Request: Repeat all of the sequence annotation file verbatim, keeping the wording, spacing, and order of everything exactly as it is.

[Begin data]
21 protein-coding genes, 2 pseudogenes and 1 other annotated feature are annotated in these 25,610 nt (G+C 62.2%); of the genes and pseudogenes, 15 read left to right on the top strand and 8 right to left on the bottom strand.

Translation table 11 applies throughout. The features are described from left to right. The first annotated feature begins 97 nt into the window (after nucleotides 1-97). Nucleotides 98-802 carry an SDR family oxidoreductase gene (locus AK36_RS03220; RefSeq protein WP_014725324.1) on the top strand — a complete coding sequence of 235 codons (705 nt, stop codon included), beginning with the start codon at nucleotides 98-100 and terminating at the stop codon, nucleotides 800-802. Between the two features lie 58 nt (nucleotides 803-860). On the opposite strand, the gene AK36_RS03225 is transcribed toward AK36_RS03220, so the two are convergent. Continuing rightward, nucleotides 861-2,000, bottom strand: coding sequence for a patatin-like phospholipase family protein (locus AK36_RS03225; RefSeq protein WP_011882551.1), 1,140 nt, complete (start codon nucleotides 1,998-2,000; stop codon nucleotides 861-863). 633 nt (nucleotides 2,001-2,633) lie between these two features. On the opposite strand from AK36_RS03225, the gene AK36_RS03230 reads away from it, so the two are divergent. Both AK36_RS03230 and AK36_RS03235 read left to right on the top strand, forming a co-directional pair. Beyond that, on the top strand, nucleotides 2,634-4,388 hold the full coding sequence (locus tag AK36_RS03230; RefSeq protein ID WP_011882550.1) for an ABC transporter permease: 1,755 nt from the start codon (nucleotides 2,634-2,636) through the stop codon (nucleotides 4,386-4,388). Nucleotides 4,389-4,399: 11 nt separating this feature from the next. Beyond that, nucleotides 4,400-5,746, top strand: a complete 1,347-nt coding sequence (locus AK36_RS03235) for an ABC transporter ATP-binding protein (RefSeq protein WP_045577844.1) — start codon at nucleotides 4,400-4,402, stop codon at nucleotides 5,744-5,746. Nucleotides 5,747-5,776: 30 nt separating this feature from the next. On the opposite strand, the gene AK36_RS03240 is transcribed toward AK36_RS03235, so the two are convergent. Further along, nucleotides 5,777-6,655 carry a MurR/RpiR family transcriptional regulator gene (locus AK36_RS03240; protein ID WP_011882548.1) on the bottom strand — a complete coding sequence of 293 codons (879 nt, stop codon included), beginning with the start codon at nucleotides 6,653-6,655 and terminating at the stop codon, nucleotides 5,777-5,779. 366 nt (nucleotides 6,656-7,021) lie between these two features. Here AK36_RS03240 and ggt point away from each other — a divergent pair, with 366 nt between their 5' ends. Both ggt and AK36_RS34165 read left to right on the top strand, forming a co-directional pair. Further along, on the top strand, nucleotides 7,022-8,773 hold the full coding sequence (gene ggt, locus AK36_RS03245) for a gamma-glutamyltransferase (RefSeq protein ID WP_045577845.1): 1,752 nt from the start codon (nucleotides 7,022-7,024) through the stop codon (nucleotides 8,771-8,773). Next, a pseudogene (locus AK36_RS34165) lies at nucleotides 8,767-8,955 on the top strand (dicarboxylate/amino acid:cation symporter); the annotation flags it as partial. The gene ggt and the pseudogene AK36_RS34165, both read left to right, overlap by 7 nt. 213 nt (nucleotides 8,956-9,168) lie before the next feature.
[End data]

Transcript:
21 protein-coding genes, 2 pseudogenes and 1 other annotated feature are annotated in these 25,610 nt (G+C 62.2%); of the genes and pseudogenes, 15 read left to right on the top strand and 8 right to left on the bottom strand.

Translation table 11 applies throughout. The features are described from left to right. The first annotated feature begins 97 nt into the window (after nucleotides 1-97). Nucleotides 98-802 carry an SDR family oxidoreductase gene (locus AK36_RS03220; RefSeq protein WP_014725324.1) on the top strand — a complete coding sequence of 235 codons (705 nt, stop codon included), beginning with the start codon at nucleotides 98-100 and terminating at the stop codon, nucleotides 800-802. Between the two features lie 58 nt (nucleotides 803-860). On the opposite strand, the gene AK36_RS03225 is transcribed toward AK36_RS03220, so the two are convergent. Continuing rightward, nucleotides 861-2,000, bottom strand: coding sequence for a patatin-like phospholipase family protein (locus AK36_RS03225; RefSeq protein WP_011882551.1), 1,140 nt, complete (start codon nucleotides 1,998-2,000; stop codon nucleotides 861-863). 633 nt (nucleotides 2,001-2,633) lie between these two features. On the opposite strand from AK36_RS03225, the gene AK36_RS03230 reads away from it, so the two are divergent. Both AK36_RS03230 and AK36_RS03235 read left to right on the top strand, forming a co-directional pair. Beyond that, on the top strand, nucleotides 2,634-4,388 hold the full coding sequence (locus tag AK36_RS03230; RefSeq protein ID WP_011882550.1) for an ABC transporter permease: 1,755 nt from the start codon (nucleotides 2,634-2,636) through the stop codon (nucleotides 4,386-4,388). Nucleotides 4,389-4,399: 11 nt separating this feature from the next. Beyond that, nucleotides 4,400-5,746, top strand: a complete 1,347-nt coding sequence (locus AK36_RS03235) for an ABC transporter ATP-binding protein (RefSeq protein WP_045577844.1) — start codon at nucleotides 4,400-4,402, stop codon at nucleotides 5,744-5,746. Nucleotides 5,747-5,776: 30 nt separating this feature from the next. On the opposite strand, the gene AK36_RS03240 is transcribed toward AK36_RS03235, so the two are convergent. Further along, nucleotides 5,777-6,655 carry a MurR/RpiR family transcriptional regulator gene (locus AK36_RS03240; protein ID WP_011882548.1) on the bottom strand — a complete coding sequence of 293 codons (879 nt, stop codon included), beginning with the start codon at nucleotides 6,653-6,655 and terminating at the stop codon, nucleotides 5,777-5,779. 366 nt (nucleotides 6,656-7,021) lie between these two features. Here AK36_RS03240 and ggt point away from each other — a divergent pair, with 366 nt between their 5' ends. Both ggt and AK36_RS34165 read left to right on the top strand, forming a co-directional pair. Further along, on the top strand, nucleotides 7,022-8,773 hold the full coding sequence (gene ggt, locus AK36_RS03245) for a gamma-glutamyltransferase (RefSeq protein ID WP_045577845.1): 1,752 nt from the start codon (nucleotides 7,022-7,024) through the stop codon (nucleotides 8,771-8,773). Next, a pseudogene (locus AK36_RS34165) lies at nucleotides 8,767-8,955 on the top strand (dicarboxylate/amino acid:cation symporter); the annotation flags it as partial. The gene ggt and the pseudogene AK36_RS34165, both read left to right, overlap by 7 nt. 213 nt (nucleotides 8,956-9,168) lie before the next feature.